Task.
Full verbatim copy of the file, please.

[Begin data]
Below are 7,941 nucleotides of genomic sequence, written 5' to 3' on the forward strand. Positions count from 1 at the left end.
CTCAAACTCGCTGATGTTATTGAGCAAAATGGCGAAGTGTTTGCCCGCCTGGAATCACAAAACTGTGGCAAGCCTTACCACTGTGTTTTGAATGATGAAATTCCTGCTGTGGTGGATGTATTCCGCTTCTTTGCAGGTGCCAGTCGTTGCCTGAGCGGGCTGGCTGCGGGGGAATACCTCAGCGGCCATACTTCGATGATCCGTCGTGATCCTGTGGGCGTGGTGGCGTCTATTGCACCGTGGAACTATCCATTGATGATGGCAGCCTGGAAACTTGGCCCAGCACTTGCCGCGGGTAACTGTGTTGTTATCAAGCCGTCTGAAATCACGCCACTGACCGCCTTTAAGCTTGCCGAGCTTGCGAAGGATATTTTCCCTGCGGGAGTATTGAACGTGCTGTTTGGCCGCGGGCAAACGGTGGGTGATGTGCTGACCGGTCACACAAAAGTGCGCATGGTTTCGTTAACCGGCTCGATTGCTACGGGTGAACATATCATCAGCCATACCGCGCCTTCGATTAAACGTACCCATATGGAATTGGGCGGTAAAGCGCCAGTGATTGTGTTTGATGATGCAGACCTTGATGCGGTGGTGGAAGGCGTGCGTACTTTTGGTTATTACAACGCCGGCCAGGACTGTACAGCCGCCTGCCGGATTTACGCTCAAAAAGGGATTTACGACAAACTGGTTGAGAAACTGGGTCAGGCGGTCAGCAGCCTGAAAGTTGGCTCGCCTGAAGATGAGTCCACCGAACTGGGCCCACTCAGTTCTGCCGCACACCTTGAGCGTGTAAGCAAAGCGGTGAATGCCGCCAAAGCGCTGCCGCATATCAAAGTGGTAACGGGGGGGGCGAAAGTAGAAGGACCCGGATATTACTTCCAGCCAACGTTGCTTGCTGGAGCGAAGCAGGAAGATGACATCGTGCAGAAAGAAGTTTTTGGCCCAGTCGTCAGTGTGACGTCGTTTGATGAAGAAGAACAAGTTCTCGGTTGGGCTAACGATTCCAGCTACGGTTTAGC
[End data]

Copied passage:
Below are 7,941 nucleotides of genomic sequence, written 5' to 3' on the forward strand. Positions count from 1 at the left end.
CTCAAACTCGCTGATGTTATTGAGCAAAATGGCGAAGTGTTTGCCCGCCTGGAATCACAAAACTGTGGCAAGCCTTACCACTGTGTTTTGAATGATGAAATTCCTGCTGTGGTGGATGTATTCCGCTTCTTTGCAGGTGCCAGTCGTTGCCTGAGCGGGCTGGCTGCGGGGGAATACCTCAGCGGCCATACTTCGATGATCCGTCGTGATCCTGTGGGCGTGGTGGCGTCTATTGCACCGTGGAACTATCCATTGATGATGGCAGCCTGGAAACTTGGCCCAGCACTTGCCGCGGGTAACTGTGTTGTTATCAAGCCGTCTGAAATCACGCCACTGACCGCCTTTAAGCTTGCCGAGCTTGCGAAGGATATTTTCCCTGCGGGAGTATTGAACGTGCTGTTTGGCCGCGGGCAAACGGTGGGTGATGTGCTGACCGGTCACACAAAAGTGCGCATGGTTTCGTTAACCGGCTCGATTGCTACGGGTGAACATATCATCAGCCATACCGCGCCTTCGATTAAACGTACCCATATGGAATTGGGCGGTAAAGCGCCAGTGATTGTGTTTGATGATGCAGACCTTGATGCGGTGGTGGAAGGCGTGCGTACTTTTGGTTATTACAACGCCGGCCAGGACTGTACAGCCGCCTGCCGGATTTACGCTCAAAAAGGGATTTACGACAAACTGGTTGAGAAACTGGGTCAGGCGGTCAGCAGCCTGAAAGTTGGCTCGCCTGAAGATGAGTCCACCGAACTGGGCCCACTCAGTTCTGCCGCACACCTTGAGCGTGTAAGCAAAGCGGTGAATGCCGCCAAAGCGCTGCCGCATATCAAAGTGGTAACGGGGGGGGCGAAAGTAGAAGGACCCGGATATTACTTCCAGCCAACGTTGCTTGCTGGAGCGAAGCAGGAAGATGACATCGTGCAGAAAGAAGTTTTTGGCCCAGTCGTCAGTGTGACGTCGTTTGATGAAGAAGAACAAGTTCTCGGTTGGGCTAACGATTCCAGCTACGGTTTAGC